ALEX Gidman is returning as second XI coach for the final piece in the jigsaw of the restructured set-up at Worcestershire.

He will slot into the role after Matt Mason’s departure and the promotion of Kevin Sharp to head coach.

It follows January's appointment of Alan Richardson as head bowling coach.

Gidman joined the County from Gloucestershire, where he skippered the side for four years, for the 2015 season on a two-year contract but retired with a finger injury the following winter.

He has since become an elite performance, leadership and cricket coach.

Gidman, 36, has worked in sport and business developing areas such as resilience, creating a positive culture and dealing with pressure.

He has combined his own experiences — psychology, which he’s studying, and neuro linguistic programmes to create workshops and programmes to assist team and individual development.

Sharp said: “I'm delighted for us and for Alex. He quite clearly wants to get back into the game as a coach. He made that very clear in his interview.

“He is a wise man, a smart man and has got captaincy experience. He is an outside-of-the-box thinker and I’ve always enjoyed that with Alex.

“He will complement our coaching team and bring a dynamic to it, a way of thinking, that will challenge us. That is just brilliant.

“The lads will be delighted with his appointment. It will motivate the group enormously.”

County vice-chairman Tim Curtis, who headed up the team making new appointments this winter, said: “It is a really outstanding appointment with real potential to add additional quality to the whole coaching set-up.

“He is a person with a hunger for learning and understanding as much about what makes people be successful and thrive under pressure.

“He is delighted to be back. Obviously his spell here and his career was cut short through injury but he is relishing working at the club in a different capacity.”

Gidman, who coached the MCC Young Cricketers last summer, said: “I’m very happy, really excited and looking forward to starting with the group and hopefully assisting them in achieving their team and personal goals.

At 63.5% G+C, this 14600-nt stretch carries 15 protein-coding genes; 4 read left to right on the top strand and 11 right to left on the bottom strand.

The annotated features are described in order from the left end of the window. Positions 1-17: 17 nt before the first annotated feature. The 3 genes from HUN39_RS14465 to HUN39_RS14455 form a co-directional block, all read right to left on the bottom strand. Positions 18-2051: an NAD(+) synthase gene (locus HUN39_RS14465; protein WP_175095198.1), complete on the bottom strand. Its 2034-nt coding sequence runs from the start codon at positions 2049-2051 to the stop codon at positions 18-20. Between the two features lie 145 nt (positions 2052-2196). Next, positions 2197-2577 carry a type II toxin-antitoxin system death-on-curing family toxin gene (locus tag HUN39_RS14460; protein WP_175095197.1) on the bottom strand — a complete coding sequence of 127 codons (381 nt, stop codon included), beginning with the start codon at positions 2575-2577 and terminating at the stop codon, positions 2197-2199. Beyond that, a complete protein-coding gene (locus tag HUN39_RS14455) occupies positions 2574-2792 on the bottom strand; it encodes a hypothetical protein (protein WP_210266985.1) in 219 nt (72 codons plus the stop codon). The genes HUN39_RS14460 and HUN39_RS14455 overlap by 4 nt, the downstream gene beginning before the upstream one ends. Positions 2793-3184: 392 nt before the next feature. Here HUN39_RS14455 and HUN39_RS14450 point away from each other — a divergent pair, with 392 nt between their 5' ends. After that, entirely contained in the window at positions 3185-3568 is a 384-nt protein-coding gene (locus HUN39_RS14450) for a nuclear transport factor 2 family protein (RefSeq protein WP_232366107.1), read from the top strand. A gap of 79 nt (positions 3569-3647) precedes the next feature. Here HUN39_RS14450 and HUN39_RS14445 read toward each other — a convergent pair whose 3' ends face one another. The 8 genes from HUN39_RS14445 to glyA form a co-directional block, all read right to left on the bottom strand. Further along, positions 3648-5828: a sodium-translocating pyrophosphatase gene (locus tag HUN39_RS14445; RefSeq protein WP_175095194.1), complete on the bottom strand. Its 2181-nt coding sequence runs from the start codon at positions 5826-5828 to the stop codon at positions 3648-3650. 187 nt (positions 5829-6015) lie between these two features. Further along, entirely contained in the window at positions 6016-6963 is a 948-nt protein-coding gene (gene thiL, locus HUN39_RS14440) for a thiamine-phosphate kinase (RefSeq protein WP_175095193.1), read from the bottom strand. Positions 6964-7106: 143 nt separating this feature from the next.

“Getting back into the professional game was always something I’d have liked to have done.

"Opportunities don’t come around very often. I’ve put in a lot of work and learnt a lot in order to try to make myself a better coach.

“I’ve learnt a lot away from cricket which I think has been very helpful and developed me as a person and a coach.

“So once this opportunity came up I gave it a go and felt I was in a good position to offer something to the group. I’m grateful to have been given the opportunity.

“There is no doubt I built some good relationships with the players when I was playing but that was a long time ago now.

“A lot has changed. I’ve changed as a person and this is a completely different role.

“However, it’s nice to have an understanding of some of the players' characters and technical work. It’s a really exciting opportunity.”

High Wycombe-born Gidman scored 11,622 first-class runs at an average of 36.31 with 24 hundreds plus 4,473 List A runs and took 103 wickets.

He passed 1,000 first-class runs in a season six times and was part of the successful Gloucestershire one-day side in the 2000s.

Gidman was appointed England A captain for the 2003-2004 tour of India and Malaysia.

He had to withdraw with a hand injury but did tour Sri Lanka 12 months later and was in the preliminary England squad for the 2004 Champions Trophy.